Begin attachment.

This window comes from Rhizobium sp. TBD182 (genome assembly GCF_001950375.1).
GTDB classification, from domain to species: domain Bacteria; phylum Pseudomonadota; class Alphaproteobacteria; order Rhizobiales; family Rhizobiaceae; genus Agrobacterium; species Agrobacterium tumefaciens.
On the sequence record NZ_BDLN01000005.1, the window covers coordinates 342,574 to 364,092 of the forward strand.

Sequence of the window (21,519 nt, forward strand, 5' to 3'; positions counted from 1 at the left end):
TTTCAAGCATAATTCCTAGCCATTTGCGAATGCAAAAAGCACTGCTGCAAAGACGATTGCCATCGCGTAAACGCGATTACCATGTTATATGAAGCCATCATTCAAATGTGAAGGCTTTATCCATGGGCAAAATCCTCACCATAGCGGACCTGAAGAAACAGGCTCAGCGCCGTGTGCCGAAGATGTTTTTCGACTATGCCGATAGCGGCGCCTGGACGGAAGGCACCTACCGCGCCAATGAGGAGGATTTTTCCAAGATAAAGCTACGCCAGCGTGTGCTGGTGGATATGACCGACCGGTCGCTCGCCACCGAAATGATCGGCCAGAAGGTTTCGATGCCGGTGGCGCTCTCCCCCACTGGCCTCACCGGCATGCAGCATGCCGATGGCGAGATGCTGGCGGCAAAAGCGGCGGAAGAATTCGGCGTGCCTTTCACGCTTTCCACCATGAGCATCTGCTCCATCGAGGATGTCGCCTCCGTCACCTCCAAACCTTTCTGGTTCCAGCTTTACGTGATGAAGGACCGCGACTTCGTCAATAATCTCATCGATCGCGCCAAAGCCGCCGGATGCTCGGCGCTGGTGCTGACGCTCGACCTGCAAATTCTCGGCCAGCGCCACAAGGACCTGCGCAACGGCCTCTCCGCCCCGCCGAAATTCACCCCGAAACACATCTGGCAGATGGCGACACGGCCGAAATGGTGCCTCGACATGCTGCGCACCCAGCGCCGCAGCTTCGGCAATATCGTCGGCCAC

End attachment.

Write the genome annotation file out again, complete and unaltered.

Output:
This window comes from Rhizobium sp. TBD182 (genome assembly GCF_001950375.1).
GTDB classification, from domain to species: domain Bacteria; phylum Pseudomonadota; class Alphaproteobacteria; order Rhizobiales; family Rhizobiaceae; genus Agrobacterium; species Agrobacterium tumefaciens.
On the sequence record NZ_BDLN01000005.1, the window covers coordinates 342,574 to 364,092 of the forward strand.

Sequence of the window (21,519 nt, forward strand, 5' to 3'; positions counted from 1 at the left end):
TTTCAAGCATAATTCCTAGCCATTTGCGAATGCAAAAAGCACTGCTGCAAAGACGATTGCCATCGCGTAAACGCGATTACCATGTTATATGAAGCCATCATTCAAATGTGAAGGCTTTATCCATGGGCAAAATCCTCACCATAGCGGACCTGAAGAAACAGGCTCAGCGCCGTGTGCCGAAGATGTTTTTCGACTATGCCGATAGCGGCGCCTGGACGGAAGGCACCTACCGCGCCAATGAGGAGGATTTTTCCAAGATAAAGCTACGCCAGCGTGTGCTGGTGGATATGACCGACCGGTCGCTCGCCACCGAAATGATCGGCCAGAAGGTTTCGATGCCGGTGGCGCTCTCCCCCACTGGCCTCACCGGCATGCAGCATGCCGATGGCGAGATGCTGGCGGCAAAAGCGGCGGAAGAATTCGGCGTGCCTTTCACGCTTTCCACCATGAGCATCTGCTCCATCGAGGATGTCGCCTCCGTCACCTCCAAACCTTTCTGGTTCCAGCTTTACGTGATGAAGGACCGCGACTTCGTCAATAATCTCATCGATCGCGCCAAAGCCGCCGGATGCTCGGCGCTGGTGCTGACGCTCGACCTGCAAATTCTCGGCCAGCGCCACAAGGACCTGCGCAACGGCCTCTCCGCCCCGCCGAAATTCACCCCGAAACACATCTGGCAGATGGCGACACGGCCGAAATGGTGCCTCGACATGCTGCGCACCCAGCGCCGCAGCTTCGGCAATATCGTCGGCCAC